Sri Lankan president reinstates the prime minister he sacked

FIEL - In this Nov. 2, 2018, file photo, ousted Sri Lankan Prime Minister Ranil Wickremesinghe listens during an interview with the Associated Press at his official residence in Colombo, Sri Lanka. Sri Lanka's president has reappointed Ranil Wickremesinghe as prime minister, nearly two months after firing him and setting off weeks of political stalemate. Wickremesinghe's United National Party says on its official Twitter account that Wickremesinghe took oath before President Maithripala Sirisena on Sunday, Dec. 16, 2018. (AP Photo/Eranga Jayawardena, File)


Sri Lanka’s president reappointed Ranil Wickremesinghe as prime minister on Sunday, nearly two months after firing him and setting off a long political stalemate in the South Asian island nation.

The move promises to ease the crisis, but could also be the beginning of a difficult cohabitation between Wickremesinghe and President Maithripala Sirisena, who are now in rival camps. A new Cabinet is expected to be sworn in soon.

Wickremesinghe’s United National Party said on its official Twitter account that Wickremesinghe took the oath before Sirisena. The swearing in took place privately, with only a few lawmakers in attendance.

“Now I will assume duties of the office of prime minister,” Wickremesinghe told cheering supporters gathered at his official residence after he was sworn in.

“Unfortunately, during the past few weeks, the progress of this country and the development programs that we undertook were stalled,” he said. “Not only that, the country went backward. Today we commit firstly to bring back normalcy and resuming the development program.”

Sirisena abruptly dismissed Wickremesinghe on Oct. 26 and appointed former strongman President Mahinda Rajapaksa in his place. Wickremesinghe insisted his removal was unlawful. Rajapaksa, meanwhile, failed to get Parliament’s approval, losing two no-confidence votes.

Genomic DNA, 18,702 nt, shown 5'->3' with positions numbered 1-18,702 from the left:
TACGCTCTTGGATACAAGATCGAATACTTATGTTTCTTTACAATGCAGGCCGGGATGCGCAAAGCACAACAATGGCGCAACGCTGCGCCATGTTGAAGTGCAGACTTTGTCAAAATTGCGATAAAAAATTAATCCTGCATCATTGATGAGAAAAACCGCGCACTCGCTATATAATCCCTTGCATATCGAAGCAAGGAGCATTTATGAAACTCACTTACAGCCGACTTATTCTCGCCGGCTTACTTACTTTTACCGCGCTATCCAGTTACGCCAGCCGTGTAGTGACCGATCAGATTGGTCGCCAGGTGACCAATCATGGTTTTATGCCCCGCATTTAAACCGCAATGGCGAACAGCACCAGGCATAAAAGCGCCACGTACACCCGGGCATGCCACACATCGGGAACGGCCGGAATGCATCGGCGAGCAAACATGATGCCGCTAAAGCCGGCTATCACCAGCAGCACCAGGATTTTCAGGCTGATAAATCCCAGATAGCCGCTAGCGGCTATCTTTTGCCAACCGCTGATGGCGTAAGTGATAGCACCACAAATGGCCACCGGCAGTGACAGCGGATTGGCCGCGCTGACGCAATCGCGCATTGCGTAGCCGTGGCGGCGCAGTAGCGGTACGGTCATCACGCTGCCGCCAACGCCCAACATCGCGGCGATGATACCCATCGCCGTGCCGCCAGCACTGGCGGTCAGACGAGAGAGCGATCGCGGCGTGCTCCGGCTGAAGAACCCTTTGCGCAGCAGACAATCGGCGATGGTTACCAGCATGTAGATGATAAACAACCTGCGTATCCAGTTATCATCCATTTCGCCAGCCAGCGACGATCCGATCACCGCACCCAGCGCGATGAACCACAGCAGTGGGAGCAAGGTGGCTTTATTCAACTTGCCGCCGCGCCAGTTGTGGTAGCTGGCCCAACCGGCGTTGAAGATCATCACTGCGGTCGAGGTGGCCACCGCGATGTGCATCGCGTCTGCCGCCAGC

Still, Rajapaksa continued to hold office with Sirisena’s support, and his opponents went to court. The Court of Appeal suspended Rajapaksa and his Cabinet from functioning in their offices. Rajapaksa asked the Supreme Court to lift the suspension, but it refused and extended the suspension until mid-January, forcing Rajapaksa to resign on Saturday.

Sri Lanka had been without a government from the time Rajapaksa was suspended by the Court of Appeal and was facing the danger of being unable to spend government money from Jan. 1 without a budget. It is also committed to repay $1 billion in foreign debts in January.

“We can be proud of the way our Parliament and Supreme Court did their duties according to the law,” Wickremesinghe said Sunday, adding that the Supreme Court had strengthened the freedom of the citizens by interpreting the law accurately.

“We all need a normal life, we need our progress and it is to this that we are committed,” he said.

Sirisena was health minister in Rajapaksa’s Cabinet when he defected to join Wickremesinghe and challenge Rajapaksa in the 2015 presidential election. After winning the election, he formed a government with Wickremesinghe as prime minister, but the two leaders started to have differences.

Sirisena opposed Wickremesinghe’s liberal economic policies and his moves to investigate alleged abuses during Sri Lanka’s long civil war, which ended in 2009. He had insisted on not reappointing Wickremesinghe even though Rajapaksa lost the two no-confidence votes.

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